This is the last post of November for this year. The next post will be the first December post.
Some years that just slips right past on me and I don’t notice it happening.
That doesn’t mean that my blog will now be decorated for the holidays with endless Christmas music streaming or anything like that.
I will likely write a few posts about dealing with the holidays. I usually do.
The reason I’m noting the significance of the date today is because I’m feeling a little old and realizing that time passes.
So I want you to notice that as well.
Yes, most of you are younger than me, and some of you might even be practically kids, but let me point out that I was one of those as well.
Let me tell you
Here’s what I remember from when I was a youngster.
It seemed like life would go on for ever!
And it was dragging. So slow. Nothing changed, unless I changed it, and that was hard work.
Now it seems like I was just thinking that and it’s gone.
Things are changing and changing fast.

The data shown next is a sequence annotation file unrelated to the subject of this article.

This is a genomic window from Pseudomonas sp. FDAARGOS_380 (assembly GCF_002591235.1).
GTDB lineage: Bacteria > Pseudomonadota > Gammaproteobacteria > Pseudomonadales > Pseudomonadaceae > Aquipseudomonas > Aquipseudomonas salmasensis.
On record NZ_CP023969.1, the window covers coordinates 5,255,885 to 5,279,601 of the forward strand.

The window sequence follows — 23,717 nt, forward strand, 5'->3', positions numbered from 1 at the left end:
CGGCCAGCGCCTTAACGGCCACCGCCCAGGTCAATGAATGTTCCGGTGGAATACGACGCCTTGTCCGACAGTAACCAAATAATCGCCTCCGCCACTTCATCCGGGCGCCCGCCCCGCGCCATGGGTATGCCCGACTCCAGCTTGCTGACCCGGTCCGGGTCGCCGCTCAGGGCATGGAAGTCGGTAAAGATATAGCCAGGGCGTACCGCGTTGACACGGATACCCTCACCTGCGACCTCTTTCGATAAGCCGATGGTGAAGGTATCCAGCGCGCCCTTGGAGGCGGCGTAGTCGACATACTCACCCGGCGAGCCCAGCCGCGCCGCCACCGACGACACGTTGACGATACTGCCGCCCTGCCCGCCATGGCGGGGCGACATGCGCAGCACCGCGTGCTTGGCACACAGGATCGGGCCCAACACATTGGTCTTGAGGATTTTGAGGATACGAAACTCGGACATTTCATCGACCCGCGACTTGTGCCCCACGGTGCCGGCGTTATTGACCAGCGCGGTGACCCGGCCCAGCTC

I’m keeping up, I’m a fast guy. But I’m also aware that, while I still feel like my mind is 18 years old my body is starting to let me down.
I know that you have trouble with your life, you have ADHD so that’s a given.
But I also know that you have a life.
And you have the ability to cope, you’ve managed so far.
I know some people …
I know some folks who grumble. It seems like it’s their life’s work.
They complain about many things, things that cannot be changed.
And when I observe them doing that, my question is, “Who wants to live like that?”
Their answer is usually, “Right?” … but they’re not getting it.
I’m asking, “Who wants to live a life of constant complaining?”
I guess …
Maybe they do. If that gives you some satisfaction, then do it, go all in.
But for me, I have come to terms with the idea that things I cannot change need to be more than just endured, they need to be examined and their benefits determined and exploited.
And that brings me back to ADHD.
We can’t change
That statement, “We can’t change.” that would be a lie.
We can’t change the fact that we have ADHD. But we can change how we do things. We can’t change that we are easily distracted, but we can remember that and manipulate our surroundings so that the things that distract us lead us back on track.
We can’t fix ADHD, but we can learn to live with it to the best of our abilities.
And we can embrace these lives we have, and squeeze every drop of enjoyment out of them that we can.
And, I am doing just that.